Wobbles!

Diagnosed with BC in November with a mastectomy/reconstruction in January. I thought I dealt with BC well until reality and ‘normal’ life hit and then how different could I now feel. I am quite teary nowadays and not myself. I have booked a GP appointment but wonder if this is normal or perhaps I don’t like my ‘normal’ since treatment/ops are over.

Hi,

Sorry you feel like this. I must admit that since active treatment ceased I’ve been more wobbly than I ever was while it was going on. I felt abandoned when I left the rads dept for the final time, and after 5 months of “being looked after”, it seems strange to be left to just get on with keeping myself well. I wish there were some of those Going Forward courses in my area. I have the folder of booklets but I think the course would be more effective in helping with the road ahead.

Some of the way I feel is down to other people assuming it’s all over and done with, and it’s not easy to get across that it never will be without sounding like I’m moaning. 

I just hope that in time I’ll discover my new “normal” and be able to get on with life without feeling cancer is lurking in the background, waiting to ambush me again.

Hope this makes sense?

Love, Rose xx

Hi Rose and SJ19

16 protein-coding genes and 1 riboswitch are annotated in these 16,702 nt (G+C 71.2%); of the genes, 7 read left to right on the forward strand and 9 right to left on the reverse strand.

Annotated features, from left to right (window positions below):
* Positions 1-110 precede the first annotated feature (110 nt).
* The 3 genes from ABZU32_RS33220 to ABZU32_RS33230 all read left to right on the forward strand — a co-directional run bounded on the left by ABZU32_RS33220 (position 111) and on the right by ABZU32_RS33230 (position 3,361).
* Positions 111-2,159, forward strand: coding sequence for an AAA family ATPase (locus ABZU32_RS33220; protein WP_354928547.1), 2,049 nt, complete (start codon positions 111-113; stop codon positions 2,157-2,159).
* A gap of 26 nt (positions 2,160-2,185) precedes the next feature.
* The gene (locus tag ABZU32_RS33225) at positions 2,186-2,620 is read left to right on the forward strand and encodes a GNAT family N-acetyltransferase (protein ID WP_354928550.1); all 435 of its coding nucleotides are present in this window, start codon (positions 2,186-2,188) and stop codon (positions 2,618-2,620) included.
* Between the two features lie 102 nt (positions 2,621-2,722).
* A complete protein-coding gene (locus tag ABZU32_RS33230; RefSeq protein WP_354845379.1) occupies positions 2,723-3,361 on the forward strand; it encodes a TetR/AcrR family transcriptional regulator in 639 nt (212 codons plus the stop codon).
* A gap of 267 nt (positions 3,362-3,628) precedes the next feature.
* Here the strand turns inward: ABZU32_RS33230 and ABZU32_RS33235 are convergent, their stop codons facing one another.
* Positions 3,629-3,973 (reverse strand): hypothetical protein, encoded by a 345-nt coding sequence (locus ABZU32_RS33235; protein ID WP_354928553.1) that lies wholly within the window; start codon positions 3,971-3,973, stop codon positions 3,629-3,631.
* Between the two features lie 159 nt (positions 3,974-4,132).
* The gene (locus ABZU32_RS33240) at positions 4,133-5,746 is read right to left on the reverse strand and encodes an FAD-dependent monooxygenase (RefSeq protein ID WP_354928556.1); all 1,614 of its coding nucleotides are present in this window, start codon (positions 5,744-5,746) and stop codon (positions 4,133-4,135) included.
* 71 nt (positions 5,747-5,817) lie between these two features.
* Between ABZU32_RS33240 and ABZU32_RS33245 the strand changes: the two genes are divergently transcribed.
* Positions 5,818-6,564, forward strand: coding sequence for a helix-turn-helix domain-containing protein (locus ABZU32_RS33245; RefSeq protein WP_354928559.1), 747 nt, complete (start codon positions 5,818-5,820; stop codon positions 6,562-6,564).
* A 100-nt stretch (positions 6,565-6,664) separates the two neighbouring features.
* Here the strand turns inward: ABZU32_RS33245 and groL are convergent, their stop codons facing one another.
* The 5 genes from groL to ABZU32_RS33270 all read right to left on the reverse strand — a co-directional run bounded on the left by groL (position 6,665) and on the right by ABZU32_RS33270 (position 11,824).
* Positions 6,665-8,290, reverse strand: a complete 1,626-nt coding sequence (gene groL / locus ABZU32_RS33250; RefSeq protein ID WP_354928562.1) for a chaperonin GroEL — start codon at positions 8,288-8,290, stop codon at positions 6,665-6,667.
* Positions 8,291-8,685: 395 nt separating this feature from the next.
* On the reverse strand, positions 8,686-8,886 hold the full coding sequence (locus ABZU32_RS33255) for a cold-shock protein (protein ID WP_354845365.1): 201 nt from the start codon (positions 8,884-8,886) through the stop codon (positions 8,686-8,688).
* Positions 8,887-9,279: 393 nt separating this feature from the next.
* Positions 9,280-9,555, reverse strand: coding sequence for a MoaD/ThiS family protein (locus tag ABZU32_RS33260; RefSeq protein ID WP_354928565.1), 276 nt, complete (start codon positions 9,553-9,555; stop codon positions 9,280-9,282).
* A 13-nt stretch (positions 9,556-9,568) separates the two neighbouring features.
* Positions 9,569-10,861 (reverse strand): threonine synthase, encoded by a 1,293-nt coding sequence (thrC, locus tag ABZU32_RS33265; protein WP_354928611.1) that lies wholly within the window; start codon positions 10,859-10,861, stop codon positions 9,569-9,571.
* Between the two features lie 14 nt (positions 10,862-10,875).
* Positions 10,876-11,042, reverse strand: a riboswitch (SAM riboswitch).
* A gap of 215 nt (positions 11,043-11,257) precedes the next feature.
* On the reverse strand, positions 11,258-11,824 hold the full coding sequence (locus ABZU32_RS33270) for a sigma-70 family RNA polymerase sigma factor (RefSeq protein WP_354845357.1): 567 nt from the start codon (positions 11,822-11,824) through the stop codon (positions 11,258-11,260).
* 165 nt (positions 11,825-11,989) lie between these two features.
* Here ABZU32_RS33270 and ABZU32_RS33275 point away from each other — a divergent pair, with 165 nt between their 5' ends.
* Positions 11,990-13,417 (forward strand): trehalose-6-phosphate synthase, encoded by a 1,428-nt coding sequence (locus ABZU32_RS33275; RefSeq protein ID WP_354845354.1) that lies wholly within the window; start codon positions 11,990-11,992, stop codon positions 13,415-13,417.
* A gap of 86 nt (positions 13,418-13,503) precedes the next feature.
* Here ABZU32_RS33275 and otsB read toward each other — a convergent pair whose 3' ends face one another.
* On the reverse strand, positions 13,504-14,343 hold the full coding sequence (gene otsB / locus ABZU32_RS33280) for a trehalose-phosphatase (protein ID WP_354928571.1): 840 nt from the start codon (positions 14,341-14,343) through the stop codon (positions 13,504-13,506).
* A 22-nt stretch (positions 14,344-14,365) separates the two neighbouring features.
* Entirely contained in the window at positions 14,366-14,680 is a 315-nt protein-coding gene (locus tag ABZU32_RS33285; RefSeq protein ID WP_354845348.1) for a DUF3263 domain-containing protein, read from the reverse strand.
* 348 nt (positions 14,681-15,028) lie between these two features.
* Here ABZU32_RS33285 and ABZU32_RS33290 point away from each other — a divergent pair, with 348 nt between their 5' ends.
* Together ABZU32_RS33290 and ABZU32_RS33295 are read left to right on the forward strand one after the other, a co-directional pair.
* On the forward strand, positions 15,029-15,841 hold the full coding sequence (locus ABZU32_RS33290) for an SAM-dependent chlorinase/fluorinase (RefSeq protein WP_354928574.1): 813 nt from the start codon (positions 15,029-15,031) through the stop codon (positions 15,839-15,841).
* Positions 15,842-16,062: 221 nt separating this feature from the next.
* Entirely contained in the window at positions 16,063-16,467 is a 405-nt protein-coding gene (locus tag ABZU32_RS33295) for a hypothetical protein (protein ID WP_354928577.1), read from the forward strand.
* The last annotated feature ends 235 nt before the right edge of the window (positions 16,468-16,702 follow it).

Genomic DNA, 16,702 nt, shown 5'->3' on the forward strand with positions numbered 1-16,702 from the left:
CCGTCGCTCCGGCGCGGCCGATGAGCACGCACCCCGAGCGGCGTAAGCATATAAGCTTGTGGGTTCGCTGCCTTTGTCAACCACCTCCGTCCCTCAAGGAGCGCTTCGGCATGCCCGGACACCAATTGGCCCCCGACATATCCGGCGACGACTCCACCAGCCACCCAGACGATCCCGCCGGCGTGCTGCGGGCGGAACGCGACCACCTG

How fortuitous are your posts as I am already contemplating ‘what comes next’ in terms of having had surgery and now having rads and then Anastrazole…I was very fortunate that I met with my oncologist this week due to a problem with rads and was able to ‘go over’ my pathology report and dissect his letter to my GP to try to gain confidence that I had done all that is possible to get on top of the cancer.  Talking to friends and family doesnt seem to hit the spot. As my OH puts it when I wobble he does too and he feels he has found an equilibrium but I keep upsetting it which is not helping him.  He is very solution focussed whereas I am more emotionally analytical and spend ages thinking about the ‘what ifs’.  I have declined chemo for a variety of reasons and felt more recently that my reasons were not as sound as I felt they were, I put this to my onc who has reassured me that he will open up the conversation again after rads as he is not opposed to rads first then chemo if I have changed my mind.  I rather feel this is ‘part of the process’ and perhaps not a change of heart but like you I am trying to imagine a time I feel confident to go it alone even though I have only been in the system since early Feb.  It all feels a bit quick for something of such magnitude which really is impossible to explain to someone who has not experienced it.